The waiting game is perhaps the most frustrating aspect of any endeavor; for, in the end, dependence upon a third party to act, when the other person, entity or agency, may in fact never act, merely increases the sense of frustration.

In a Federal Disability Retirement application, ultimately filed with the U.S. Office of Personnel Management, whether under FERS (Federal Employees Retirement System) or CSRS (Civil Service Retirement System — that grand old system which some were fortunate enough to squeeze into before the mid-80s when abolition and transition to FERS occurred), Federal and Postal employees will often think that they must “wait” for their agency to act, to perform some duty, to respond, to do something… when in fact waiting normally results in further non-action.

Since the preponderance of the evidence in proving a Federal Disability Retirement case is solely upon the Federal or Postal worker who applies, it is rare that waiting for anything from one’s agency will bear any substantive fruit of any kind.  While medical conditions continue to progressively worsen, one is left waiting; while time continues to march on, one is left waiting; and while resources get depleted, and more and more SL & AL is used up, the Federal and Postal worker is left with the proverbial empty bag.

No, there is ultimately nothing that needs to be waited upon in preparing a Federal Disability Retirement application.  While dreams of the future are made with the stuff of patience, it rarely includes waiting upon an agency of the Federal Government to prepare one’s Federal Disability Retirement application.  Better to go chase a cloud in the sky than to expect anything helpful.

Sincerely,

Robert R. McGill, Esquire

FERS & CSRS Disability Retirement for Federal and USPS Workers: Timing

Once the decision has been made to prepare, formulate, and file for Federal Disability Retirement benefits from the U.S. Office of Personnel Management, whether under FERS or CSRS, the Federal or Postal Worker will often want to “time” the event of filing with the agency.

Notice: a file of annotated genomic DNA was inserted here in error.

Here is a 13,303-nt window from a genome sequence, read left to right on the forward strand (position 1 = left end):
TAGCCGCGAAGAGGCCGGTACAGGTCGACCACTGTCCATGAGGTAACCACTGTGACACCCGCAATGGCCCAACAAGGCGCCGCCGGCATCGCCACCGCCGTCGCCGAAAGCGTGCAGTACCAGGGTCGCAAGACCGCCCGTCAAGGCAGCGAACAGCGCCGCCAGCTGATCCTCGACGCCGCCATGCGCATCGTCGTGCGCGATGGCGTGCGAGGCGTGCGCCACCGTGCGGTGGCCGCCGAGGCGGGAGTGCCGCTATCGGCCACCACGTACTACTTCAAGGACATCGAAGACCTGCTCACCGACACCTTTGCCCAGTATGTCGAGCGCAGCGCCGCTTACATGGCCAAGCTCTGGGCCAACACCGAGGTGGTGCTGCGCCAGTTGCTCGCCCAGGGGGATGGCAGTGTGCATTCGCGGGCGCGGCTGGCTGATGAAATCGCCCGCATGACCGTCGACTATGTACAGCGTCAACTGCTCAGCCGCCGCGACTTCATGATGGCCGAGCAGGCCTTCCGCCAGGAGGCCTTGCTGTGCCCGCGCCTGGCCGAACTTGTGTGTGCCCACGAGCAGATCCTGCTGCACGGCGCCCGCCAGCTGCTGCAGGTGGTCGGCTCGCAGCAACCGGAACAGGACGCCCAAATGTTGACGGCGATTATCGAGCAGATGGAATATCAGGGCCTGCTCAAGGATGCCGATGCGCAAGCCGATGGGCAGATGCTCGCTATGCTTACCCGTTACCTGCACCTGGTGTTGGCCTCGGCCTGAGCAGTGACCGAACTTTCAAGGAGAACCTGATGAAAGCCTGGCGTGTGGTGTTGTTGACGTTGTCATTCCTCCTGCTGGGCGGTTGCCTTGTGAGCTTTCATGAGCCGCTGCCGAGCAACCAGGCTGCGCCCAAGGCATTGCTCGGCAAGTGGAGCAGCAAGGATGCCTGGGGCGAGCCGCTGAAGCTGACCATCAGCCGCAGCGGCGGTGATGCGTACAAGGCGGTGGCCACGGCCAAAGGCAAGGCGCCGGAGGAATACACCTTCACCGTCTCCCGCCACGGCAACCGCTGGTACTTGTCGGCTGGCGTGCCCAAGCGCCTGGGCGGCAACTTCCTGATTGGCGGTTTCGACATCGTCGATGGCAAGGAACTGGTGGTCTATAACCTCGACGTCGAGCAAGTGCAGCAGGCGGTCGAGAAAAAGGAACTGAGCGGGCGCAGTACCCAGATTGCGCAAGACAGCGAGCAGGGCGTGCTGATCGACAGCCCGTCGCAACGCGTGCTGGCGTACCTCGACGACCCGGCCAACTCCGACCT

While this is certainly “do-able”, one must take into account that there is very little control, if any, as to the ultimate timing event:  The U.S. Office of Personnel Management is backlogged at every stage of the process — at the intake point in Boyers, Pennsylvania; in assigning a Case Worker to begin “handling” the claim (whatever that may mean); to actually reviewing, analyzing and evaluating the submitted Federal Disability Retirement packet; to making an actual decision, rendering the decision, and mailing out the decision-letter itself.

Thus, whether for personal or professional reasons — some (or most) Federal Workers are so dedicated as to have a desire to complete projects, make sure that certain responsibilities are delegated properly, etc. —  it is perfectly acceptable for Federal Disability Retirement packets which are prepared and ready to be filed, to be temporarily held or suspended for a timing reason, so long as medical reports and records do not become stale.

Further, in some cases it may take a period of months in order to develop the case fully, where the treating physician may need to order additional tests, try other palliative means of treatment, etc.

Whatever the reasons may be, there is nothing wrong with attempting to “time” the submission with the agency, so long as the Federal or Postal Worker understands that there is no such thing as timing the event with the U.S. Office of Personnel Management.

Sincerely,

Robert R. McGill, Esquire